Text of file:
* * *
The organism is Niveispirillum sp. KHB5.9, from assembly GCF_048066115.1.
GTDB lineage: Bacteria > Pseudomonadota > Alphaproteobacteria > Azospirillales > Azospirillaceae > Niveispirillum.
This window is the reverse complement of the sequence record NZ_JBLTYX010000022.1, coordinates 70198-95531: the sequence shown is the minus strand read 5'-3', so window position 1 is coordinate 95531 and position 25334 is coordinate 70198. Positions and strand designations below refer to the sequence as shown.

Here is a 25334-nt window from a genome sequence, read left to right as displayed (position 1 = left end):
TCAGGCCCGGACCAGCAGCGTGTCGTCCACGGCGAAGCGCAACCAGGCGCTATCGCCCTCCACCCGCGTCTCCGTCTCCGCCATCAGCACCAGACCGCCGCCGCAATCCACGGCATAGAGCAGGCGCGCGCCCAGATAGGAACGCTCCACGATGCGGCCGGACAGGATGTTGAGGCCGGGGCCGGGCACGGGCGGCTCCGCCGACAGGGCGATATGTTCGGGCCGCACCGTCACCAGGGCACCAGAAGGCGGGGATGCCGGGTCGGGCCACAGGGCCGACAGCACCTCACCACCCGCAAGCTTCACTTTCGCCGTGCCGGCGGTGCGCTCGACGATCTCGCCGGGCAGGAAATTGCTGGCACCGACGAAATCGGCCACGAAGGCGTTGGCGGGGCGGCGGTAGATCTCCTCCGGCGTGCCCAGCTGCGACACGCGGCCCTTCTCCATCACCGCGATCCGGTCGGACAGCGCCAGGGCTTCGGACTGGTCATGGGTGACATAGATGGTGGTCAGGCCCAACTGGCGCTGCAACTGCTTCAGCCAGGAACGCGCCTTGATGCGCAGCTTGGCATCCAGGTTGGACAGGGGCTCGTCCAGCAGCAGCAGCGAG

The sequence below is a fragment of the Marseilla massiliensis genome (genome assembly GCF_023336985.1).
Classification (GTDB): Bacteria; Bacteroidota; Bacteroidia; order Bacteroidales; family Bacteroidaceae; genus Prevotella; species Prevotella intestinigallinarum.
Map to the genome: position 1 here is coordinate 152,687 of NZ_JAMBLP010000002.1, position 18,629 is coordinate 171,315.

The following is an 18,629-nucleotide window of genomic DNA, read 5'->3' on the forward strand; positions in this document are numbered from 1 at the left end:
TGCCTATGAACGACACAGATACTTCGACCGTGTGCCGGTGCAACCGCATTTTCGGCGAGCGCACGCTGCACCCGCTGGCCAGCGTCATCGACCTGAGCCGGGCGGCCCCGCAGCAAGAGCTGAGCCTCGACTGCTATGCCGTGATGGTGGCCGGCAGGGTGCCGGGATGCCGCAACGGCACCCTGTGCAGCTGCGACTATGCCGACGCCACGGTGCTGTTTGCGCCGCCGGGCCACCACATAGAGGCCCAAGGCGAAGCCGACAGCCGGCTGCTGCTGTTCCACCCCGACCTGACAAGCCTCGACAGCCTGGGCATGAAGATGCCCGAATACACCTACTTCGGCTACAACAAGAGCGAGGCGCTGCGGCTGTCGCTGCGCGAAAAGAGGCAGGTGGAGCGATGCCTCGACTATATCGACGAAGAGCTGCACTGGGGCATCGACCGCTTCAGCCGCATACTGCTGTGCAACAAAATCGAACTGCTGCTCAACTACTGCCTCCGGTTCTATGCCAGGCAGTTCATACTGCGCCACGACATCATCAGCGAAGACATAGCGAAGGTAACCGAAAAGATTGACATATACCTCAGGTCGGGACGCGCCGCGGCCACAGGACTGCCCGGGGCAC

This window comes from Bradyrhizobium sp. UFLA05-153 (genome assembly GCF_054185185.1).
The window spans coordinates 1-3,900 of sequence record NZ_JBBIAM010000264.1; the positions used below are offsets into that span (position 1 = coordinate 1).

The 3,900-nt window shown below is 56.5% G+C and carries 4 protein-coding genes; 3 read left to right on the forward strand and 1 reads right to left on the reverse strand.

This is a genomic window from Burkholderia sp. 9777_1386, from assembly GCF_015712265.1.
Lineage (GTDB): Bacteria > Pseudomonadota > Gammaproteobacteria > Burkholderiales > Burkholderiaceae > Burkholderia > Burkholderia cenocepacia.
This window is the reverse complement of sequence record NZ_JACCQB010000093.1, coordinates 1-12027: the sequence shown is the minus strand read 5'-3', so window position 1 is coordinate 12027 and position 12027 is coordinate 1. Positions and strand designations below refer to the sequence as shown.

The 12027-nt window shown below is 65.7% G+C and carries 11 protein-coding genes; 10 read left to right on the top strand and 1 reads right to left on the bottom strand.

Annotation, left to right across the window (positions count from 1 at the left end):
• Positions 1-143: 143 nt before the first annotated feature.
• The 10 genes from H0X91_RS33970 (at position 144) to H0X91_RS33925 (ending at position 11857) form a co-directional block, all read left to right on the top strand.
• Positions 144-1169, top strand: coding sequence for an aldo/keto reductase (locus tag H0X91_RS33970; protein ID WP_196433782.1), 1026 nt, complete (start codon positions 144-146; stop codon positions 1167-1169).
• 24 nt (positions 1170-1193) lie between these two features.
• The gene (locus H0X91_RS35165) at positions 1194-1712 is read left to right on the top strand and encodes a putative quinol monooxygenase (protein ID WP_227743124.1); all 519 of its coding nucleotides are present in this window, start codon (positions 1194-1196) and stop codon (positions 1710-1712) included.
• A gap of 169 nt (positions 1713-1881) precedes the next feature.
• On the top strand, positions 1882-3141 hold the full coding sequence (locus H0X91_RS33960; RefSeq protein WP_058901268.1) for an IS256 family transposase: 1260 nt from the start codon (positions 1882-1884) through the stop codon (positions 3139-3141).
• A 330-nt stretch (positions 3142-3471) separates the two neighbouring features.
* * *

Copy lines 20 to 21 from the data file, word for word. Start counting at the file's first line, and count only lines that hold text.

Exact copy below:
• The 10 genes from H0X91_RS33970 (at position 144) to H0X91_RS33925 (ending at position 11857) form a co-directional block, all read left to right on the top strand.
• Positions 144-1169, top strand: coding sequence for an aldo/keto reductase (locus tag H0X91_RS33970; protein ID WP_196433782.1), 1026 nt, complete (start codon positions 144-146; stop codon positions 1167-1169).